Mission Trips: Brutal and Beautiful

By James K. Wellman, Jr.

photo courtesy of Wolfgang Staudt via C.C. license at FlickrAs anyone knows who does it, leading youth group mission trips is brutal and beautiful. This past summer, our church partnered with Group Workcamps, an evangelical organization that creates home repair experiences across the country, to plan our mission trip. I chose it in part because they are so well organized; they do excellent site preparation and they create good relationships with local officials, making sure the most deserving residents are chosen and the right materials are provided. They also create programs that are fun for young people and provocative for faith. Their theology is evangelical and it gives my youth, who attend a moderately progressive mainline Presbyterian church, a taste of what the "other side" does in American Christianity.

Our youth group of twenty-two adults and youth joined with 200 others to do home repair on nearly forty homes of Navajo Nation families in Red Mesa, Arizona. Red Mesa is in the northern most point of Arizona, so the area is remote. Most of the "homes" of the Navajo people are trailers -- few have running water or electricity, most are very poor condition.

The region is magnificent; the red earth against the azure sky is gives a stunning contrast. The old shores of a Salt Lake Sea surround the desert -- so one literally walks at the bottom of what was a once great body of water. There is little water now, however, except for the San Juan River. One day, we took the kids to wade in it -- a refreshing dip in earth-softened water. Our swimming hole sat under a great rock crag; in one of the ledges there was a working hut. Our friend and guide, Steve Whitehorse, said it was a Navajo shelter.

Steve, a Utah resident and Navajo himself, was part of a church from Salt Lake City; he had come with some of his youth to participate in the mission. We talked over dinner about the Navajo; his participation in the Native American Church; the relationship of Christianity to the Navajo traditions; the experience of white contact, and the devastation to Native cultures -- it made my American religious scholarly heart sing. Steve felt that the Native American Church and its sacramental use of peyote were aligned with the Christian religion; in both traditions, believers sought the one God and Jesus was the way. He was aware that not everyone believed in this overlap, whether evangelicals or Navajo traditionalists.

As to the actual home repair work, we each were assigned to various home repair sites; some of us put on new metal roofs. Our group built two new porches and put on a new apron for our resident's trailer to keep out the dogs and wind. Our resident was not happy with the size of the first porch, so I lobbied hard to get more wood for the second; we were able to build the second porch four feet longer. Navajo culture is matriarchal and that gender structure was clear from who ran the show at their homes: the women were in charge. The Navajo men seemed passive and from the local papers, in trouble. The lead story in the papers reported on the DUI arrests --six; car accidents due to alcohol -- eight; and deaths due to drinking -- four. This is an epidemic, familiar to many Native cultures in North America. One can see that there is little work for men to do and they seem lost. None of the men helped us on the home repair, while the young women chipped in, hammered nails, painted, and talked with us.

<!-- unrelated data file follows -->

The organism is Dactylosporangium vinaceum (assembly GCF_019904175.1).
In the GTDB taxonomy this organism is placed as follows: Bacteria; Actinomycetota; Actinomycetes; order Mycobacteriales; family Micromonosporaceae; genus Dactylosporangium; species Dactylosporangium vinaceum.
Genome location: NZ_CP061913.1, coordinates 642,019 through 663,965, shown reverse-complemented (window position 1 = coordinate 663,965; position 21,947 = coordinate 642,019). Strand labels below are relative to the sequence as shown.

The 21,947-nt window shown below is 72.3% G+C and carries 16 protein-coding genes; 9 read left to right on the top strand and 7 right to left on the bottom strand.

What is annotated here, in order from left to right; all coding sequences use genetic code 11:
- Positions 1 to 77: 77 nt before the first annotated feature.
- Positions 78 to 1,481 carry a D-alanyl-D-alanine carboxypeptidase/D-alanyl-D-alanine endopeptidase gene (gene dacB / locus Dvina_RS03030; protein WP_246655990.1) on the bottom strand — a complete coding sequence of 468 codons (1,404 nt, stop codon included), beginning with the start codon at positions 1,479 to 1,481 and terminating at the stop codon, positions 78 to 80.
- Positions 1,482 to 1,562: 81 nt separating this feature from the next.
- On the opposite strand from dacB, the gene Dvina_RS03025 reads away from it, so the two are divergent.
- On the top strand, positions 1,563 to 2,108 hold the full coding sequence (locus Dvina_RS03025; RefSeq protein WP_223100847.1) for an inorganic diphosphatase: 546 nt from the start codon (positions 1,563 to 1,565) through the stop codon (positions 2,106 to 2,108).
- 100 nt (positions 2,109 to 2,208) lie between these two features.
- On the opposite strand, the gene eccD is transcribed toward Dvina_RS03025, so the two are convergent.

By the end of the week we had made a huge difference on the homes. We also delivered nearly ten boxes of various non-perishable foods to our family; we helped them get firewood, which, as many said, was as precious as money. The tools that we had brought and bought for the mission trip were also given to the residents. Many residents showed their gratitude to our groups with trinkets and small gifts. The grandmother in our family cooked us Fry Bread that melted in our mouths. We felt like we were at a feast. It was a menagerie of sorts, but a strangely beautiful one, with Navajo families gathered, mostly Anglo kids sitting around, and animals everywhere, all seated under a canopy made of dark plastic to shade us from the sun; the space was warm and filled with bread and Gatorade, a motley sort of holy communion.

Our kids dived into serving the Navajo; they loved playing with the children and watching how their handiwork renewed the homes. Some said, "It feels like my life has a purpose, what will I do with the rest of my summer?" For me, as a leader, it was poignant to watch kids actively live out their faith. I think spiritual growth is fostered in times when service is no longer abstract; real need is so close and youth can do something to help. They also pushed themselves beyond what they thought they could do. It was in the midst of this we also learned to support each other, and to see caring, as the body of Christ, as important as the next breath. God was as close as a little Navajo girl; God was as real as having a friend say, "Good job." Many commented on how wonderful the whole event was and also said, "The youth group feels like my family."

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